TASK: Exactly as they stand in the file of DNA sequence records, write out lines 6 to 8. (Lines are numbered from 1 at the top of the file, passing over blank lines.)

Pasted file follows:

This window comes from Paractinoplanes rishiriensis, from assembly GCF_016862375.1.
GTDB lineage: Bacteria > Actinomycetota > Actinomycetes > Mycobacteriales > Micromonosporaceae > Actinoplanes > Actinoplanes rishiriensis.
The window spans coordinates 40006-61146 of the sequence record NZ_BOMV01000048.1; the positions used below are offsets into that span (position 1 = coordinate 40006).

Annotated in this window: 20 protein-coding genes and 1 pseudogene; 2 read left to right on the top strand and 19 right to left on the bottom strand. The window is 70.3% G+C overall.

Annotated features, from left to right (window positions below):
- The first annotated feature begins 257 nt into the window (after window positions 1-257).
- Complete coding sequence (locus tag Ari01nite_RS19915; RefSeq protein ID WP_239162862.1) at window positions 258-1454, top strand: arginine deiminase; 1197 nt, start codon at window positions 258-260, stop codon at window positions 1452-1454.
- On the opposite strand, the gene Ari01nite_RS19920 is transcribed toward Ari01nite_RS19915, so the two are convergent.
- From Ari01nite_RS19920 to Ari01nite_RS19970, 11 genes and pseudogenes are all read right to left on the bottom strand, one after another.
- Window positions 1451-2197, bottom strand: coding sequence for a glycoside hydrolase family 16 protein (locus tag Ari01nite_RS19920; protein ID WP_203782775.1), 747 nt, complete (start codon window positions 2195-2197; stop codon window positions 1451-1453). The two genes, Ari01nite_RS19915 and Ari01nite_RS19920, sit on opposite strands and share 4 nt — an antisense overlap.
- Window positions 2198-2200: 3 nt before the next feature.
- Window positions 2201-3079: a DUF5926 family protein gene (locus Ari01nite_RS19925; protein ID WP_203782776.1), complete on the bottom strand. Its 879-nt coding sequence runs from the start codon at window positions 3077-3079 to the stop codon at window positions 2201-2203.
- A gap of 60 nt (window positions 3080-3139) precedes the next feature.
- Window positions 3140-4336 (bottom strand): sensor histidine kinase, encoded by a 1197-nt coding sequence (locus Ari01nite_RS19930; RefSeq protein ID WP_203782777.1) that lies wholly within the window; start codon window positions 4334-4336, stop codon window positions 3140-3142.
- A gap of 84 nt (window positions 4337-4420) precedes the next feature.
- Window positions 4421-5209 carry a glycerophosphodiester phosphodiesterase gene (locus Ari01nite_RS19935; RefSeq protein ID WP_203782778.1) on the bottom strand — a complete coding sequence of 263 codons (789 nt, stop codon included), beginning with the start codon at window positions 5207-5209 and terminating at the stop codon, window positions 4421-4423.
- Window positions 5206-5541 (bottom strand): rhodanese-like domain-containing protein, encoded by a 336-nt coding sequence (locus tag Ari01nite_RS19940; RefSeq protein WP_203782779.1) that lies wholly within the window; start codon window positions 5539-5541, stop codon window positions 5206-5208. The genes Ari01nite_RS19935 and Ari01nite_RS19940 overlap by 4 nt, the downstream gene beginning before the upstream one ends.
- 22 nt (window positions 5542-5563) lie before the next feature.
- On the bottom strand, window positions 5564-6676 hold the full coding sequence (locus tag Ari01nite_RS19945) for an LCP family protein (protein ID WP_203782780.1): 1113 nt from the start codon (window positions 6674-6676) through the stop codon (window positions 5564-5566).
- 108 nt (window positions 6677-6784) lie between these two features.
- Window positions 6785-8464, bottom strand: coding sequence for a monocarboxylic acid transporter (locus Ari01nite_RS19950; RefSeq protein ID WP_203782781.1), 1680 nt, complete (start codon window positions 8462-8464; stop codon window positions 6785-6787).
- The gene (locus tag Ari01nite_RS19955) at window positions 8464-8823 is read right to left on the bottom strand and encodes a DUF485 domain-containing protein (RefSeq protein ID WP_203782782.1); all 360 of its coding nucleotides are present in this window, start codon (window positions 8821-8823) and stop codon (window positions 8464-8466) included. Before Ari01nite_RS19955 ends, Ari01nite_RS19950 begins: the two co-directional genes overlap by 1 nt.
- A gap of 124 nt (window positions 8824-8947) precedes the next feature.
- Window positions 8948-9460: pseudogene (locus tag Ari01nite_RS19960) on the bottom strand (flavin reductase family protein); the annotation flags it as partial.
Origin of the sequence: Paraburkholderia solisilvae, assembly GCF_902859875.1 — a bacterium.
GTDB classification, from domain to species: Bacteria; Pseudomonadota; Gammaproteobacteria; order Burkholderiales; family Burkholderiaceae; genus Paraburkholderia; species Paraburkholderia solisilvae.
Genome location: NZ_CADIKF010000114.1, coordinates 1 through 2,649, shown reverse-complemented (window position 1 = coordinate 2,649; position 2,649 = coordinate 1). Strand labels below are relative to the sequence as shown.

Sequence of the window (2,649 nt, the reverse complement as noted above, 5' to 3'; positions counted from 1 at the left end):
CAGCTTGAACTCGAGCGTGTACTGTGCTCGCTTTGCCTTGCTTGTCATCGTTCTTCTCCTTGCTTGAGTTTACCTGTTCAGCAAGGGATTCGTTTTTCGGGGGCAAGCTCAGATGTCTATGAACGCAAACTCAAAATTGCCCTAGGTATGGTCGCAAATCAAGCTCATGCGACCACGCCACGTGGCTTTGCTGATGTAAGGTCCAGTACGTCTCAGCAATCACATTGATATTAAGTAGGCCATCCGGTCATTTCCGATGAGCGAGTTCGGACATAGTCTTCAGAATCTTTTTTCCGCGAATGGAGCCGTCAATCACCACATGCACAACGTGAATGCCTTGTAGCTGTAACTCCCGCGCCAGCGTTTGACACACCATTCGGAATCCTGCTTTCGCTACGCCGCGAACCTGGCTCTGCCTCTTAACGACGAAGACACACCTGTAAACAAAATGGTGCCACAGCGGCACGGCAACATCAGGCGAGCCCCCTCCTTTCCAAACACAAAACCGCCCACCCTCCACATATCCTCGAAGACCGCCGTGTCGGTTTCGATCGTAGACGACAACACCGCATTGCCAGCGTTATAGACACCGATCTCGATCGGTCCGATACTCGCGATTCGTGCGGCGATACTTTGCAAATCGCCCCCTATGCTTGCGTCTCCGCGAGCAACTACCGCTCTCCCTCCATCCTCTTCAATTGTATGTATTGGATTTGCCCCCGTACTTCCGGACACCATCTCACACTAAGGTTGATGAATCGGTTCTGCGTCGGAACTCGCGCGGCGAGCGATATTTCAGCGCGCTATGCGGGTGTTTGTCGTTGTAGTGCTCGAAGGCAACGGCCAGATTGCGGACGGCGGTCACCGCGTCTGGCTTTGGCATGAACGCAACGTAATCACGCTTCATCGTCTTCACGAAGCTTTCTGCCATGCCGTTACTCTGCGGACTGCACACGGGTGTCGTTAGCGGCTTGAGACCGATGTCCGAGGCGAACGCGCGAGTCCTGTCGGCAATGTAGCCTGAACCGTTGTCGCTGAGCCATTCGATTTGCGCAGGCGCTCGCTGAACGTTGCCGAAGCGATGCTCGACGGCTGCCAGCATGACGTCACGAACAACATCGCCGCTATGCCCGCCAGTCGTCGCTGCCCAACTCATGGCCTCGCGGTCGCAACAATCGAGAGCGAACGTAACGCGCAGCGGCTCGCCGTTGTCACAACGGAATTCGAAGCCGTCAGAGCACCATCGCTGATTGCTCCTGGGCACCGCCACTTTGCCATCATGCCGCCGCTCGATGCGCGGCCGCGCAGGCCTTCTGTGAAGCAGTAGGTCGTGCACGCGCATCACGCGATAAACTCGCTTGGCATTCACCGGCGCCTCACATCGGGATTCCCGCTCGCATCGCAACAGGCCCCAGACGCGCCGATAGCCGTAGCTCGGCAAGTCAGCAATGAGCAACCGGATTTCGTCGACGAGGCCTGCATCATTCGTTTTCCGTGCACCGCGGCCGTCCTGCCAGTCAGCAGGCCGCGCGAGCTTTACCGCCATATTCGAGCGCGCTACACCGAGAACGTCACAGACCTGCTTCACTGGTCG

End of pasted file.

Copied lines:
- The first annotated feature begins 257 nt into the window (after window positions 1-257).
- Complete coding sequence (locus tag Ari01nite_RS19915; RefSeq protein ID WP_239162862.1) at window positions 258-1454, top strand: arginine deiminase; 1197 nt, start codon at window positions 258-260, stop codon at window positions 1452-1454.
- On the opposite strand, the gene Ari01nite_RS19920 is transcribed toward Ari01nite_RS19915, so the two are convergent.